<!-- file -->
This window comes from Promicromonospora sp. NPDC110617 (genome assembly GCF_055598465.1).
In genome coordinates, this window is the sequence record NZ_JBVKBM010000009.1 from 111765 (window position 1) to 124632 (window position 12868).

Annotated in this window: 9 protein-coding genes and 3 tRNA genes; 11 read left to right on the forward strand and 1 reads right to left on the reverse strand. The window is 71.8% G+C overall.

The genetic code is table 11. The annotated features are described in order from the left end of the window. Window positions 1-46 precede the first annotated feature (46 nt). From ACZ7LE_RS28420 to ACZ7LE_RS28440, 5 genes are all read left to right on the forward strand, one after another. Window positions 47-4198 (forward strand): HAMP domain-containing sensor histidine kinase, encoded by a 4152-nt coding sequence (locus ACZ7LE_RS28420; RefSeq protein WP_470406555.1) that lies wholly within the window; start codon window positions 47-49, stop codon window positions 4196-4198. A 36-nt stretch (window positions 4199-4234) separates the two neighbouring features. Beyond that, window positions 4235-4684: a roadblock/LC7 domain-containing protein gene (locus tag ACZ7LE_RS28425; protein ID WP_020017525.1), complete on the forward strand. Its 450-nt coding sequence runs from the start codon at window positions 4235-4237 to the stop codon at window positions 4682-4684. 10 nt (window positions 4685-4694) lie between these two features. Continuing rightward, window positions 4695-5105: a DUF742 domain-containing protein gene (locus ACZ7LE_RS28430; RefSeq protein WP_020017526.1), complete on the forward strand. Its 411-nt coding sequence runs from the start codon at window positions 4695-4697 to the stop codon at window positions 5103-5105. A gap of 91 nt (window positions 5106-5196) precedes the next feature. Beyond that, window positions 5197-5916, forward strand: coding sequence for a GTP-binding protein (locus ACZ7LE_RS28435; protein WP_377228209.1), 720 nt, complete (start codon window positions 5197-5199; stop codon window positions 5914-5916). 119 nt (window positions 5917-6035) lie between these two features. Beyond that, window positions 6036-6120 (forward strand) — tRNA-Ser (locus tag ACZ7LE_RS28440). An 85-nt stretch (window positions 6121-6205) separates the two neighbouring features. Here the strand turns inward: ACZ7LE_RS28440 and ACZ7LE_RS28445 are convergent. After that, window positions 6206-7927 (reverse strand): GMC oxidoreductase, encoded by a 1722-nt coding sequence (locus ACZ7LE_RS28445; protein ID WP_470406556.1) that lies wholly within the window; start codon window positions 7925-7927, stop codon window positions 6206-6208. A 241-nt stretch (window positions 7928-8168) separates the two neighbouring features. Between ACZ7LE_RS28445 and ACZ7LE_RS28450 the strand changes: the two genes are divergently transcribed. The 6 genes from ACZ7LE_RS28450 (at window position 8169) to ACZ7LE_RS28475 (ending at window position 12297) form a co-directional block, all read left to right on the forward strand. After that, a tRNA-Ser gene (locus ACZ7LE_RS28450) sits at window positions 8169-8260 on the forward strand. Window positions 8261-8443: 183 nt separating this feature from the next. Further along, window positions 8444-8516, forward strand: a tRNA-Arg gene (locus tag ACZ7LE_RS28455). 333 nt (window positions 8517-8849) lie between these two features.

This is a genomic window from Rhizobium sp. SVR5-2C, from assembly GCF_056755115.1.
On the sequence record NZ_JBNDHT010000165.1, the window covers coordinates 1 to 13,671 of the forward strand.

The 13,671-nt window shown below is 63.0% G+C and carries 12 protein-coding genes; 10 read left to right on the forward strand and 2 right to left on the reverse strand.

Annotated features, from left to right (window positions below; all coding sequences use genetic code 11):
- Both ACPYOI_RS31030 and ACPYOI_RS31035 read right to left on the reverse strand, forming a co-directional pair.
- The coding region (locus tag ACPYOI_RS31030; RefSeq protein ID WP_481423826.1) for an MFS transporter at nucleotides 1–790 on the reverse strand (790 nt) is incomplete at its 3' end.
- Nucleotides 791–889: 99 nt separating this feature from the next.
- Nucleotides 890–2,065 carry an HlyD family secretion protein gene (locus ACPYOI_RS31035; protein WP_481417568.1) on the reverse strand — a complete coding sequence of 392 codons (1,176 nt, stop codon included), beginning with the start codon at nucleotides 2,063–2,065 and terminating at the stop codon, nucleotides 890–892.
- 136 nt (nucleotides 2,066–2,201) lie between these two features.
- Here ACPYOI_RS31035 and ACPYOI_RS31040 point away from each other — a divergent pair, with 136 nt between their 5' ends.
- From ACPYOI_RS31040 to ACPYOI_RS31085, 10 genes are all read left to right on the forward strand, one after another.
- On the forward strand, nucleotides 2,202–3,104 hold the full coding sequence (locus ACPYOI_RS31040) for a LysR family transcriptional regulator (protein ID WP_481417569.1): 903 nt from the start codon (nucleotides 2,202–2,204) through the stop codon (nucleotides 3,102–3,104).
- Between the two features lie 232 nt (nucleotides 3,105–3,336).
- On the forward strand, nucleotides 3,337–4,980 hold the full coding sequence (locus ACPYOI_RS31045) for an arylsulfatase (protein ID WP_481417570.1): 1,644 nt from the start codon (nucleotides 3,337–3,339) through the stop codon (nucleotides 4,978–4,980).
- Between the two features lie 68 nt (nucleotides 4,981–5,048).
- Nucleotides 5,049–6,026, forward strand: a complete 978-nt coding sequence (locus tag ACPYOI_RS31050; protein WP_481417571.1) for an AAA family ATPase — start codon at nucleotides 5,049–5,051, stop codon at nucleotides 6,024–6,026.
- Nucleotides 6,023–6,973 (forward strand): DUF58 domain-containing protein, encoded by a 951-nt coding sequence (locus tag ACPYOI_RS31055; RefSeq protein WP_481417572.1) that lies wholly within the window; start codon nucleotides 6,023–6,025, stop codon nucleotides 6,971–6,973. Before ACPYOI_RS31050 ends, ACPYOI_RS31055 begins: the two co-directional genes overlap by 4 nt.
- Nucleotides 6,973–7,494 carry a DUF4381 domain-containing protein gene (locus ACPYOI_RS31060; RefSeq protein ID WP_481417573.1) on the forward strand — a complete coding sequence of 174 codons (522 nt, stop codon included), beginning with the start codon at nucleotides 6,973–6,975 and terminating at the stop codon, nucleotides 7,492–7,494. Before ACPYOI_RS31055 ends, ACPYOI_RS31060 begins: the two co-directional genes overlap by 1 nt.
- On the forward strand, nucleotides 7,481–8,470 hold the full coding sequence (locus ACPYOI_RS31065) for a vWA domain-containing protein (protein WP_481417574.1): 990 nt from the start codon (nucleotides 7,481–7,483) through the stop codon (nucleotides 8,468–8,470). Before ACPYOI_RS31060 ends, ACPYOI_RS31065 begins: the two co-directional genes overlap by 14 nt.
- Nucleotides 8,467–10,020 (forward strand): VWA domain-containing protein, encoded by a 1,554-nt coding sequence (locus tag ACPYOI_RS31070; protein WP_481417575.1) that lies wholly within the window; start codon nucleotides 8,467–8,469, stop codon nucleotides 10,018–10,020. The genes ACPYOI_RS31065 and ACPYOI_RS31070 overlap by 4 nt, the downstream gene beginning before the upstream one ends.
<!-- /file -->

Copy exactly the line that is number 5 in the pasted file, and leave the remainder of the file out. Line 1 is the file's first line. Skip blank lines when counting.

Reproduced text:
This is a genomic window from Rhizobium sp. SVR5-2C, from assembly GCF_056755115.1.